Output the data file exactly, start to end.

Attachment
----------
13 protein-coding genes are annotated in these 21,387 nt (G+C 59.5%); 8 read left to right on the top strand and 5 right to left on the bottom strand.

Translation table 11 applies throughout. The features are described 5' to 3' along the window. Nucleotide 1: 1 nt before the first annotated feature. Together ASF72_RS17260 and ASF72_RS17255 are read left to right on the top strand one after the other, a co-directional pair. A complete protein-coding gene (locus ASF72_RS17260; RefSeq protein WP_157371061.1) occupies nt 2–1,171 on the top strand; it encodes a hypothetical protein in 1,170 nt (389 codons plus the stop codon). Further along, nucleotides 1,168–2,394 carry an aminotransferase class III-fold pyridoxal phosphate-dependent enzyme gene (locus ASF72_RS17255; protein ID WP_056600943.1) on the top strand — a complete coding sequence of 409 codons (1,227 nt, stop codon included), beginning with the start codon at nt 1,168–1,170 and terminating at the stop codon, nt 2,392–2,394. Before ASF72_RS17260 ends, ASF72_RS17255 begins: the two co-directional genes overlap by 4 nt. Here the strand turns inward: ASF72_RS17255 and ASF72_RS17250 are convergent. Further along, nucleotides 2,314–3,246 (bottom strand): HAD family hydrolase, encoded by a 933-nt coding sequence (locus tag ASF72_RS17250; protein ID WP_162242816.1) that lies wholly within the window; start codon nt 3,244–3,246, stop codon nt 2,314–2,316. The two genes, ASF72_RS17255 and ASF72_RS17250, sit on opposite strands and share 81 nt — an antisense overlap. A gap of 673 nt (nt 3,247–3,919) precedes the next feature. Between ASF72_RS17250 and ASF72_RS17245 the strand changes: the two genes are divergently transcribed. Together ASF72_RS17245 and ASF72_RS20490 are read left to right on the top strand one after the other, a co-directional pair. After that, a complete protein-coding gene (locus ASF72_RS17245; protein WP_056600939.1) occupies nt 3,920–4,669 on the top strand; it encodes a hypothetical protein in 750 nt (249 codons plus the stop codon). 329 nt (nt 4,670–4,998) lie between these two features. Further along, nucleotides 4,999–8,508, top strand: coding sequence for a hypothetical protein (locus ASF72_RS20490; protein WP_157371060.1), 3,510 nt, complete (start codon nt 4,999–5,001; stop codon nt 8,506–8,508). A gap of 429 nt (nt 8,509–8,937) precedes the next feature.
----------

13 protein-coding genes are annotated in these 21,387 nt (G+C 59.5%); 8 read left to right on the top strand and 5 right to left on the bottom strand.

Translation table 11 applies throughout. The features are described 5' to 3' along the window. Nucleotide 1: 1 nt before the first annotated feature. Together ASF72_RS17260 and ASF72_RS17255 are read left to right on the top strand one after the other, a co-directional pair. A complete protein-coding gene (locus ASF72_RS17260; RefSeq protein WP_157371061.1) occupies nt 2–1,171 on the top strand; it encodes a hypothetical protein in 1,170 nt (389 codons plus the stop codon). Further along, nucleotides 1,168–2,394 carry an aminotransferase class III-fold pyridoxal phosphate-dependent enzyme gene (locus ASF72_RS17255; protein ID WP_056600943.1) on the top strand — a complete coding sequence of 409 codons (1,227 nt, stop codon included), beginning with the start codon at nt 1,168–1,170 and terminating at the stop codon, nt 2,392–2,394. Before ASF72_RS17260 ends, ASF72_RS17255 begins: the two co-directional genes overlap by 4 nt. Here the strand turns inward: ASF72_RS17255 and ASF72_RS17250 are convergent. Further along, nucleotides 2,314–3,246 (bottom strand): HAD family hydrolase, encoded by a 933-nt coding sequence (locus tag ASF72_RS17250; protein ID WP_162242816.1) that lies wholly within the window; start codon nt 3,244–3,246, stop codon nt 2,314–2,316. The two genes, ASF72_RS17255 and ASF72_RS17250, sit on opposite strands and share 81 nt — an antisense overlap. A gap of 673 nt (nt 3,247–3,919) precedes the next feature. Between ASF72_RS17250 and ASF72_RS17245 the strand changes: the two genes are divergently transcribed. Together ASF72_RS17245 and ASF72_RS20490 are read left to right on the top strand one after the other, a co-directional pair. After that, a complete protein-coding gene (locus ASF72_RS17245; protein WP_056600939.1) occupies nt 3,920–4,669 on the top strand; it encodes a hypothetical protein in 750 nt (249 codons plus the stop codon). 329 nt (nt 4,670–4,998) lie between these two features. Further along, nucleotides 4,999–8,508, top strand: coding sequence for a hypothetical protein (locus ASF72_RS20490; protein WP_157371060.1), 3,510 nt, complete (start codon nt 4,999–5,001; stop codon nt 8,506–8,508). A gap of 429 nt (nt 8,509–8,937) precedes the next feature.